Performance of Concrete in Aggressive Environment
Aguiar, Jose B. ; Camoes, Aires ; Moreira, Pedro M. ;
International Journal of Concrete Structures and Materials, volume 2, issue 1, 2008, Pages 21~25
DOI : 10.4334/IJCSM.2008.2.1.021
Surface treatments act as a barrier between the environment and the concrete, preventing or retarding the entry of harmful substances and cutting off the transportation path into concrete. The effectiveness of a surface protection preventing the permeation depends on how close and strongly connected are the resin molecules. This work intends to contribute to a better understanding of the performance of protected concrete in chemically aggressive environments, by presenting results of ion diffusion and resistance to aggressive solutions of several hydrophobic agents and coatings used to protect concrete. Three different types of surface protections were tested: silicone hydrophobic agent, acrylic and epoxy coatings. The obtained results indicate that the overall performance of epoxy resin was better than the other selected types of protections.
Performance Evaluation of Sprayed Ductile Fiber-Reinforced Mortar as a Repairing Material
Kang, Su-Tae ; Koh, Kyung-Taek ; Ryu, Gum-Sung ; Kim, Jin-Soo ; Han, Cheon-Goo ;
International Journal of Concrete Structures and Materials, volume 2, issue 1, 2008, Pages 27~33
DOI : 10.4334/IJCSM.2008.2.1.027
Most of existing repair materials have some shortcomings such as brittle fracture, imperfect interface bonding and marked difference in modulus of elasticity compared with the structures. These problems make their repair inefficient. Some researches on using a fiber-reinforced mortar as an alternative to enhance the efficiency have been carried out recently. This paper presents the results of an experimental study on the performance of sprayed PVA fiber-reinforced mortar as a repair material. We evaluated its mechanical properties, durability and strengthening effect. This study shows that the sprayed PVA fiber-reinforced mortar is remarkably effective as a repair material.
Flexural Behavior of Polymer Mortar Permanent Forms Using Methyl Methacrylate Solution of Waste Expanded Polystyrene
Bhutta, M. Aamer Rafique ; Tsuruta, Ken ; Ohama, Yoshihiko ;
International Journal of Concrete Structures and Materials, volume 2, issue 1, 2008, Pages 35~39
DOI : 10.4334/IJCSM.2008.2.1.035
This experimental study examines the applicability of polymer mortar permanent forms using a methyl methacrylate (MMA) solution of waste expanded polystyrene (EPS) to develop effective recycling processes for the EPS, referring to the flexural behavior of a polymer-impregnated mortar permanent form with almost the same performance as commercial products. An MMA solution of EPS is prepared by dissolving EPS in MMA, and unreinforced and steel fiber-reinforced polymer mortars are mixed using the EPS-MMA-based solution as a liquid resin or binder. Polymer mortar permanent forms (PMPFs) using the EPS-MMA-based polymer mortars without and with steel fiber and crimped wire cloth reinforcements and steel fiber-reinforced polymer-impregnated mortar permanent form (PIMPF) are prepared on trial, and tested for flexural behavior under four-point (third-point) loading. The EPS-MMAbased PMPFs are more ductile than the PIMPF, and have a high load-bearing capacity. Consequently, they can replace PIMPF in practical applications.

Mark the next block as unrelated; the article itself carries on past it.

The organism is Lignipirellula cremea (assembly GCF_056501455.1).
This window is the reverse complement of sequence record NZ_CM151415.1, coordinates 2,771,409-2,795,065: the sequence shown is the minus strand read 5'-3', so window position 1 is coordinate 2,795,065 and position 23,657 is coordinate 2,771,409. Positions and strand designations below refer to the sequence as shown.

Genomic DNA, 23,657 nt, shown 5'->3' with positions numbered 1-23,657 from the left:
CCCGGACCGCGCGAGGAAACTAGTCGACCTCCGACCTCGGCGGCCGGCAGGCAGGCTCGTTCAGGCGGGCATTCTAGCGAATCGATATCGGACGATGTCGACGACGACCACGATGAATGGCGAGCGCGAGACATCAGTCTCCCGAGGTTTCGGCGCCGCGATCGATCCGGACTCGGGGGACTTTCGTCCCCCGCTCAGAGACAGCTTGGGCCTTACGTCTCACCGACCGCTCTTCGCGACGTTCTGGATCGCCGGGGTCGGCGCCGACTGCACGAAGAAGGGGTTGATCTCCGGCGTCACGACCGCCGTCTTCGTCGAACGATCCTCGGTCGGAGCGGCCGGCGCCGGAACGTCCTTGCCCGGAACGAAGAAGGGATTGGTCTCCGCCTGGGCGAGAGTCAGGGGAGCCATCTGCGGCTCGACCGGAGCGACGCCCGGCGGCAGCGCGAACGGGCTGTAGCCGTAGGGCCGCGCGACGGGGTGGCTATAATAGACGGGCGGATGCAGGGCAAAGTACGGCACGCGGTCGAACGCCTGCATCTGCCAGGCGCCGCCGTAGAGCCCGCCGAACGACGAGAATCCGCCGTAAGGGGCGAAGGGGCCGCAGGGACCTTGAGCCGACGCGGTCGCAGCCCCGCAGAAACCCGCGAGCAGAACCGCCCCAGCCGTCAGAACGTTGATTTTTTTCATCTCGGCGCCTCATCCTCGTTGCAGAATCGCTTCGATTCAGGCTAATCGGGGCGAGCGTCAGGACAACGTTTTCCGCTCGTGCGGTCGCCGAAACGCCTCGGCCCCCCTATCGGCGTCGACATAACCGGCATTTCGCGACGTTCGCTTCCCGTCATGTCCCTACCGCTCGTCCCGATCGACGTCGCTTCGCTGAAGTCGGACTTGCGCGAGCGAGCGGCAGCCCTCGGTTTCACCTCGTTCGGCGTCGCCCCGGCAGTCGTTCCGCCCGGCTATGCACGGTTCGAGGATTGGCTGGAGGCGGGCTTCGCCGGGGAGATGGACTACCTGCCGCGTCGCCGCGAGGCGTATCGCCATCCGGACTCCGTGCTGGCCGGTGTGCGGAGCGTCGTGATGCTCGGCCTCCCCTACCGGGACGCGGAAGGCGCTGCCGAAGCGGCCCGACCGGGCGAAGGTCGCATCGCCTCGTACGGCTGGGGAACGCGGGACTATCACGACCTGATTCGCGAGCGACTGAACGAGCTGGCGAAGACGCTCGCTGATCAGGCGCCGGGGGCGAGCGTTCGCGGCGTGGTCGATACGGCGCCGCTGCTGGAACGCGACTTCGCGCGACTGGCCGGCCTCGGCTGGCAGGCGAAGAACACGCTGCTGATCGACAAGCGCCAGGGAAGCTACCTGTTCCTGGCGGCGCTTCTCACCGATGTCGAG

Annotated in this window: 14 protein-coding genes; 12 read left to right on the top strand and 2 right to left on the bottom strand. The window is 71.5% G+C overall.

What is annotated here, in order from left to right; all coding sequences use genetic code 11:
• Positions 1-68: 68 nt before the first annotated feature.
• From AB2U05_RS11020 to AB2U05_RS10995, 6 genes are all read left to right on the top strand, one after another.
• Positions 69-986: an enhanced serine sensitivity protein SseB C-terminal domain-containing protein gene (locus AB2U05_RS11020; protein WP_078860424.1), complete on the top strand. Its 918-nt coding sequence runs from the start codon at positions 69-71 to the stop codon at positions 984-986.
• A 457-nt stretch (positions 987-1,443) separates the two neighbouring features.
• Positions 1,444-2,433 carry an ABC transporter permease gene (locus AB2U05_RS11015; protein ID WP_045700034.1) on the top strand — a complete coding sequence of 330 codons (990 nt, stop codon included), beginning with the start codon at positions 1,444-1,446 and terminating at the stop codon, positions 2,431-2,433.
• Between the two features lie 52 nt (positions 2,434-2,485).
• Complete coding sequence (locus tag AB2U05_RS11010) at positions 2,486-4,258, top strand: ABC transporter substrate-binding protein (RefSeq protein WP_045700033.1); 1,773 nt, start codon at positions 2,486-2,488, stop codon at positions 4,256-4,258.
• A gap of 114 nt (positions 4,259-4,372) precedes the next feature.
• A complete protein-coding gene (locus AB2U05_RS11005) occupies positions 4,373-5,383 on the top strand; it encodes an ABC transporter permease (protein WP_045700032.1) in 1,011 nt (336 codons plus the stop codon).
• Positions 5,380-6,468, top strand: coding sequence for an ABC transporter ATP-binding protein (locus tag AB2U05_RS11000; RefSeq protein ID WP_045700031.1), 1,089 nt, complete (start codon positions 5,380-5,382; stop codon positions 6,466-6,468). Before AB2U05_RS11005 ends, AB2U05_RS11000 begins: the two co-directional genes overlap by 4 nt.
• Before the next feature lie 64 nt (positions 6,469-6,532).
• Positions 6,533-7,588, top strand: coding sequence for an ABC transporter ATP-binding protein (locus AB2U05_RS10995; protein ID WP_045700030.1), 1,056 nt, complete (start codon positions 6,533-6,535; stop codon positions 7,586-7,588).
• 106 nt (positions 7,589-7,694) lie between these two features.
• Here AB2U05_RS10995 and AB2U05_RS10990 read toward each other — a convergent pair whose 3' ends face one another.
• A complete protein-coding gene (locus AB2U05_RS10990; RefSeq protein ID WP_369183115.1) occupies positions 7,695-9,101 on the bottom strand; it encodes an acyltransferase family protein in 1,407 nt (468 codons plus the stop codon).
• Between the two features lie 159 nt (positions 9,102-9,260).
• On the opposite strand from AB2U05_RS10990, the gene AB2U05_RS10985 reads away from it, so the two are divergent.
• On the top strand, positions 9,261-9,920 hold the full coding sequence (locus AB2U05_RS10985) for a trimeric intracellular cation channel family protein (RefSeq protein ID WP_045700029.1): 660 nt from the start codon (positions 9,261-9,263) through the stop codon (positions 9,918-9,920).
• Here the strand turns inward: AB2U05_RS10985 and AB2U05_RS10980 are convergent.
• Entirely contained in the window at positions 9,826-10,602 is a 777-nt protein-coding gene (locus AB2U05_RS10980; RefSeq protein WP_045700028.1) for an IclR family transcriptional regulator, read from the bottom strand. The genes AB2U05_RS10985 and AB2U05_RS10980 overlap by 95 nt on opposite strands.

Spalling Properties of High Strength Concrete Mixed with Various Mineral Admixtures Subjected to Fire
Han, Cheon-Goo ; Han, Min-Cheol ; Heo, Young-Sun ;
International Journal of Concrete Structures and Materials, volume 2, issue 1, 2008, Pages 41~48
DOI : 10.4334/IJCSM.2008.2.1.041
This study investigates the spalling properties of high strength concrete designed with various types of mineral admixture and diverse content ratios of polypropylene (PP) fiber. Experimental factors considered in series I are four pozzolan types of mineral admixture and series II consists of three shrinkage reducing types of mineral admixture. PP fiber was added 0.05, 0.10 and 0.15vol. % in each mixture of series I and series II, so that totally 27 specimens including control concretes in each series were prepared. Test results showed that the increase of fiber content decreased the slump flow of fresh concrete and increased or decreased the air content depending on the declining ratio of slump flow. For the properties of compressive strength, all specimens were indicated at around 50 MPa, which is high strength range; especially all specimens in series II were 60 MPa. Fire test was conducted in standard heating curve of ISO 834 with